Where does this leave post-Marxism in yet another rapidly changing cultural environment however? Do we really want post-Marxism on the Chinese model? My own preference would be to follow the ‘radical democracy’ route and see where that might take us, what we might be able to do with it, whether its limitations can be overcome so that it can start to exert some mass appeal. That, of course, is the crucial difference between Marxism and post-Marxism: for all its abstract theoretical basis, the former could exert such appeal – there was no institutional deficit to report. Yet if Marxism ever did resurrect itself as a significant opponent to neoliberalism, it would of necessity have to include a post-Marxist element within it. It has undoubtedly been one of Marxism’s greatest failings as a socio-political theory not to recognise the value, indeed the sheer necessity, of internal dissent; as Jean-Paul Sartre remarked of the conflicts over the imposition of the party line in the French Communist Party in the late 1940s, ‘the opponent is never answered; he is discredited’ (Sartre 1967: 190). That reputation for intolerance is something Marxism will always remain ‘haunted’ by, and deservedly so. From this perspective, post-Marxism might be seen as the guardian of that ‘hauntology’, and I would argue it would justify itself on that basis alone.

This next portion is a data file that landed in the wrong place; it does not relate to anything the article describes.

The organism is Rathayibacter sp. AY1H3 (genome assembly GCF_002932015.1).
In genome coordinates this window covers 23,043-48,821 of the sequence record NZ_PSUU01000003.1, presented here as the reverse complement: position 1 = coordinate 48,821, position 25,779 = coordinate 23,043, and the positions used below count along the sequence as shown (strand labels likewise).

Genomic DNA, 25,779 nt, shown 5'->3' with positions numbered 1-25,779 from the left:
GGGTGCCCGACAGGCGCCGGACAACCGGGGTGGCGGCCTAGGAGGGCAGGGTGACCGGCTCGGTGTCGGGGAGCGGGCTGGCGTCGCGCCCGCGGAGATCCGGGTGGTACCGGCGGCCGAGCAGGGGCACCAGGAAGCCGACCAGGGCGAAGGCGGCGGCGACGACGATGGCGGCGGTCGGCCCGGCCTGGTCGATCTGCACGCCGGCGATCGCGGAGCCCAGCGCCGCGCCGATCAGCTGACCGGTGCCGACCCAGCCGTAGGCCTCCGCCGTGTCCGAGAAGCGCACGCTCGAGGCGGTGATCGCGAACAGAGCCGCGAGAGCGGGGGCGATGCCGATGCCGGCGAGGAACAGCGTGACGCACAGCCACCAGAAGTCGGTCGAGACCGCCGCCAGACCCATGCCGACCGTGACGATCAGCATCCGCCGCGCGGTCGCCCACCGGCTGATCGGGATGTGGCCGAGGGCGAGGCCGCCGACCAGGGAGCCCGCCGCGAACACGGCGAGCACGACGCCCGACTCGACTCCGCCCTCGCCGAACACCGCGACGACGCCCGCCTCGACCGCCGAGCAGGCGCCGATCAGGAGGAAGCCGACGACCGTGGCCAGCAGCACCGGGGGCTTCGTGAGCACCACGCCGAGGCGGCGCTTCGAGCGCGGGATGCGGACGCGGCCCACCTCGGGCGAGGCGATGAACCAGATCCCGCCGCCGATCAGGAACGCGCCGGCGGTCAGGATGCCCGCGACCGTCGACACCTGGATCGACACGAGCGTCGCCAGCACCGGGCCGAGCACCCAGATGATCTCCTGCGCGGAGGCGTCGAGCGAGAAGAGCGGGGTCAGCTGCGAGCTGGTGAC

But ‘radical democracy’ plainly demands to be taken much further, to be developed in such a way that it overcomes its institutional deficit. At the moment, the post-Marxist tradition has no fully coherent option to offer to the neoliberal system, and that has to change. Zygmunt Bauman warned us back in the early 90s of the likely adverse consequences of ‘living without an alternative’ (Bauman 1992: 175), as he put it, to Western capitalism, and that has been borne out by the excesses committed in the name of a neoliberal economics with no real check on its activities: ‘casino capitalism’, as one commentator dubbed it, at its very worst (Strange 1986). Whether we call it post-Marxism or radical democracy, something will have to step into the breach that the collapse of communism has created, otherwise we face a future of ‘casino capitalism’, run for the benefit of fanatical market fundamentalists only – and as we now realise only too well, you can lose really big-time in this particular casino. So there is definitely an opening for a radical political alternative, which at the very least would have to be informed by the experience of post-Marxism.